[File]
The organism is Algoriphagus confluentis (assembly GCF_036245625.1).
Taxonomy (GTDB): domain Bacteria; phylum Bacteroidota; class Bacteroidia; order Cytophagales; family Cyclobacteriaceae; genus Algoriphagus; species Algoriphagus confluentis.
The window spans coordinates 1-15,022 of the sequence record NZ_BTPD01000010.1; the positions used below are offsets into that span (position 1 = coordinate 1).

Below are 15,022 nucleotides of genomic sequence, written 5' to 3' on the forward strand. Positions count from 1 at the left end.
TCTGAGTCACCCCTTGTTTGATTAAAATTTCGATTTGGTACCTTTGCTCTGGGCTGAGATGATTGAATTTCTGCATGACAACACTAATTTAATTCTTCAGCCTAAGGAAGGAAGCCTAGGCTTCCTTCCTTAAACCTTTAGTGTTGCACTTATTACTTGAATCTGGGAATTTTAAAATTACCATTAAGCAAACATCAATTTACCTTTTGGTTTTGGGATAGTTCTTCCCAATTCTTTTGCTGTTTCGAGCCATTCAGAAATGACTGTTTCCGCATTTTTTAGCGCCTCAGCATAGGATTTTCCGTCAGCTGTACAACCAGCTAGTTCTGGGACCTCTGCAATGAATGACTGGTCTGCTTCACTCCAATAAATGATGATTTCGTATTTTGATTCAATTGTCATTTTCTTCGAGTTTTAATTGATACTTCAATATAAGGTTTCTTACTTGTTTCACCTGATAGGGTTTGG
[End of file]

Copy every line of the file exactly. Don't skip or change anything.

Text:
The organism is Algoriphagus confluentis (assembly GCF_036245625.1).
Taxonomy (GTDB): domain Bacteria; phylum Bacteroidota; class Bacteroidia; order Cytophagales; family Cyclobacteriaceae; genus Algoriphagus; species Algoriphagus confluentis.
The window spans coordinates 1-15,022 of the sequence record NZ_BTPD01000010.1; the positions used below are offsets into that span (position 1 = coordinate 1).

Below are 15,022 nucleotides of genomic sequence, written 5' to 3' on the forward strand. Positions count from 1 at the left end.
TCTGAGTCACCCCTTGTTTGATTAAAATTTCGATTTGGTACCTTTGCTCTGGGCTGAGATGATTGAATTTCTGCATGACAACACTAATTTAATTCTTCAGCCTAAGGAAGGAAGCCTAGGCTTCCTTCCTTAAACCTTTAGTGTTGCACTTATTACTTGAATCTGGGAATTTTAAAATTACCATTAAGCAAACATCAATTTACCTTTTGGTTTTGGGATAGTTCTTCCCAATTCTTTTGCTGTTTCGAGCCATTCAGAAATGACTGTTTCCGCATTTTTTAGCGCCTCAGCATAGGATTTTCCGTCAGCTGTACAACCAGCTAGTTCTGGGACCTCTGCAATGAATGACTGGTCTGCTTCACTCCAATAAATGATGATTTCGTATTTTGATTCAATTGTCATTTTCTTCGAGTTTTAATTGATACTTCAATATAAGGTTTCTTACTTGTTTCACCTGATAGGGTTTGG